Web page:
SUMMARY AS ENACTED
House Committee: Agriculture
The bill amended the Large Carnivore Act to do the following:
-- Exempt from the Act a person who allows a patron to come into contact with a bear that is under 36 weeks of age or weighs not more than 90 pounds, if the person meets criteria in the Act.
-- Delete a restriction on conducting an animal exhibition in connection with another business in order to attract customers to that other business.
The bill took effect on March 26, 2013.
The Act regulates the possession and transportation of a "large carnivore", and includes requirements for the condition, maintenance, and use of a cage, pen, or similar enclosure where a large carnivore is kept. The Act prohibits the possession of a large carnivore without a permit; regulates the handling and care of large carnivores; establishes standards for keeping large carnivores; and specifies owners' responsibilities in instances of attacks. The Act prescribes misdemeanor penalties for violations, and permits the seizure of a large carnivore under certain circumstances.
"Large carnivore" is defined as any of the following cats of the Felidae family, whether wild or captive bred, including a hybrid cross with such a cat: a lion, a leopard (including a snow leopard or clouded leopard), a jaguar, a tiger, a cougar, a panther, or a cheetah; or a bear of a species that is native or nonnative to Michigan, whether wild or captive bred.
The Act does not apply to a U.S. Department of Agriculture Class C licensee that meets all of the following:
-- Conducts a for-profit or nonprofit business whose primary purpose is the presentation of animals to the public for education or exhibition purposes.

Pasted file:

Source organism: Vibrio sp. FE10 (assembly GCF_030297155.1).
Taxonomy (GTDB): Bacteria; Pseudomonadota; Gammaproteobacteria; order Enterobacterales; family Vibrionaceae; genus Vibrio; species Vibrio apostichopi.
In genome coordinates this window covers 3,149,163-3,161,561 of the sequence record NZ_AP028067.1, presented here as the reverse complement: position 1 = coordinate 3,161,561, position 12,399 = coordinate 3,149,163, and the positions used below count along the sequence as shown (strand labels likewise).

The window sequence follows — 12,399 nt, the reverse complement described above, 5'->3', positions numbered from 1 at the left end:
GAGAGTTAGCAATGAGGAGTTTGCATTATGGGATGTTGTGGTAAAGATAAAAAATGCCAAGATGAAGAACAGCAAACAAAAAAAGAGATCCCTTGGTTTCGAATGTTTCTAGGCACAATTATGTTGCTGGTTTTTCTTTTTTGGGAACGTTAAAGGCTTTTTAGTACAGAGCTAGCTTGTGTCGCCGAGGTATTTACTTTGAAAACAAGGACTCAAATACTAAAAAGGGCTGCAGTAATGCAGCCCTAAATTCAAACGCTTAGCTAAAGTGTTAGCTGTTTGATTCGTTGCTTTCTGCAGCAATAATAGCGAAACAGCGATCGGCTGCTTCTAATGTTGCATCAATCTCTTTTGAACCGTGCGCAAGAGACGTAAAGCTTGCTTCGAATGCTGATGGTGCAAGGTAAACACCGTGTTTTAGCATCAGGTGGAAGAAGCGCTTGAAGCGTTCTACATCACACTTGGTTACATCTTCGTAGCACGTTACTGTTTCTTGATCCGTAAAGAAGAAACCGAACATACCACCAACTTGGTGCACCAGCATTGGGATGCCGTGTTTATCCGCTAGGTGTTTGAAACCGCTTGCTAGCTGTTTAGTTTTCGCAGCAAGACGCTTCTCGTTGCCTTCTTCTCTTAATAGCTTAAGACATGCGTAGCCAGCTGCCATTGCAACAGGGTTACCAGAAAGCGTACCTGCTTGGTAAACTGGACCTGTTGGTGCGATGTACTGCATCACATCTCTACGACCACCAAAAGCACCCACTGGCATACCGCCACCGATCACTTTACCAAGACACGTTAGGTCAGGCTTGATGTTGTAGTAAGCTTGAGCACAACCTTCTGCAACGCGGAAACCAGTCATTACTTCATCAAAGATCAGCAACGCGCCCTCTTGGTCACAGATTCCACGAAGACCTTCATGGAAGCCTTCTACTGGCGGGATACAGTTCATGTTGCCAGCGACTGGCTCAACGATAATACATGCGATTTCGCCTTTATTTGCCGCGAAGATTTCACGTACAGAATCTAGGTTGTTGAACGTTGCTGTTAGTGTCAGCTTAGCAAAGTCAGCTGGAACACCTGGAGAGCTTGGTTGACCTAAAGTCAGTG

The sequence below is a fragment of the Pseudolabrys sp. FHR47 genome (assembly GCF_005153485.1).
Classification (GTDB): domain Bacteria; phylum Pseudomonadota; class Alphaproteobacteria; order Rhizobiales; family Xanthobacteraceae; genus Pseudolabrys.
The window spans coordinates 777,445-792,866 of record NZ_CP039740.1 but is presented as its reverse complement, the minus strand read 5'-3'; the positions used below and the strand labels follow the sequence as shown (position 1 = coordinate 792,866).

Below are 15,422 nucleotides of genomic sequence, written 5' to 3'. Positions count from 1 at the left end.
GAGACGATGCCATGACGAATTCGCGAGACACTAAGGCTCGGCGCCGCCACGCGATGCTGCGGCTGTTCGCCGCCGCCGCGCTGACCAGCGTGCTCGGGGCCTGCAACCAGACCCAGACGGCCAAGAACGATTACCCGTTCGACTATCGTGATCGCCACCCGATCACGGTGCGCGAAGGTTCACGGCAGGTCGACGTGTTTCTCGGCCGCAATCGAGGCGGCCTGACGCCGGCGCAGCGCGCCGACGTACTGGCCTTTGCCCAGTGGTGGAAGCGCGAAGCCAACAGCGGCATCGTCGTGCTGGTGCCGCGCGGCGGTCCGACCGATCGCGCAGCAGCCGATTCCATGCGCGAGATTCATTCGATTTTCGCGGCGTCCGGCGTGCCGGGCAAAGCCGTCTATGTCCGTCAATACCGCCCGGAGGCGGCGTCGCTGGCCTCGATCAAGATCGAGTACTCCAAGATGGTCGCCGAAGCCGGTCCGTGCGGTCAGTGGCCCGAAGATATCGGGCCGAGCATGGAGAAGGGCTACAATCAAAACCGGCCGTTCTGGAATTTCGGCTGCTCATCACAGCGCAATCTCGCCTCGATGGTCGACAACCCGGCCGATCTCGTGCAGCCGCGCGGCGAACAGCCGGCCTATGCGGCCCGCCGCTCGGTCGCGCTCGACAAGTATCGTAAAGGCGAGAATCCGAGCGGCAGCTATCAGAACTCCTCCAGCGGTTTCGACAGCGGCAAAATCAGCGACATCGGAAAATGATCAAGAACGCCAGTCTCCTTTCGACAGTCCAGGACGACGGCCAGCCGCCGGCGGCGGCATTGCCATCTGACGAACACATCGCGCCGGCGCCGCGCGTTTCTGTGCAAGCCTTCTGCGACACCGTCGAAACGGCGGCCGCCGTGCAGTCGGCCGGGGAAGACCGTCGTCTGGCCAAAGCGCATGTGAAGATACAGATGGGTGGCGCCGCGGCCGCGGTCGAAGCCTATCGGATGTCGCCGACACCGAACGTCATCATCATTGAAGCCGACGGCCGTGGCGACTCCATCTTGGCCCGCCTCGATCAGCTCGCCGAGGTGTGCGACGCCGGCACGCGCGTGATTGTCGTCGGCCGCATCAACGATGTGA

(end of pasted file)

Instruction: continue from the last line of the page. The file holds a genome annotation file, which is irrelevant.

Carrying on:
-- Meets or exceeds all standards required of a Class C licensee, including standards for training, housing, care, and transport of large carnivores.
-- Does not allow a patron to come into direct contact with a large carnivore, or come into close enough contact with a large carnivore over 20 weeks of age that will place the patron in jeopardy of being harmed by the large carnivore.
-- Does not sell large carnivores, except to another person who meets the requirements of this exemption from the Act.
-- Does not breed large carnivores.
Under the bill, the Act also does not apply to a person who allows a patron to come into contact with a large carnivore or to come into close enough contact with a large carnivore over 20 weeks of age that will place the patron in jeopardy of being harmed by the large carnivore, if the animal
is a bear less than 36 weeks of age or a bear weighing not more than 90 pounds, and the person otherwise meets the requirements described above and satisfies one of the following:
-- The person possessed a bear on the bill's effective date.
-- The person acquired a business, whose primary purpose is the presentation of animals including large carnivores to the public for education or exhibition purposes, from a person who possessed a bear on the bill's effective date.
The bill also deleted a provision that prohibited a Class C licensee's business from being conducted in connection with another business as a means of attracting customers to that other business.
(Under the Code of Federal Regulations, a Class C licensee (exhibitor) is a person who is subject to the Code's licensure requirements and meets the definition of "exhibitor", and whose business involves the showing or display of animals to the public. "Exhibitor" means any person exhibiting animals to the public for compensation. The term includes carnivals, circuses, animal acts, zoos, and educational exhibits, whether operating for profit or not. The term does not include pet stores, horse and dog races, or organizations sponsoring and people participating in state and county fairs, livestock shows, rodeos, dog and cat shows, and other fairs or exhibitions intended to advance agricultural arts and sciences.)
The bill will have no fiscal impact on State or local government.
This analysis was prepared by nonpartisan Senate staff for use by the Senate in its deliberations and does not constitute an official statement of legislative intent.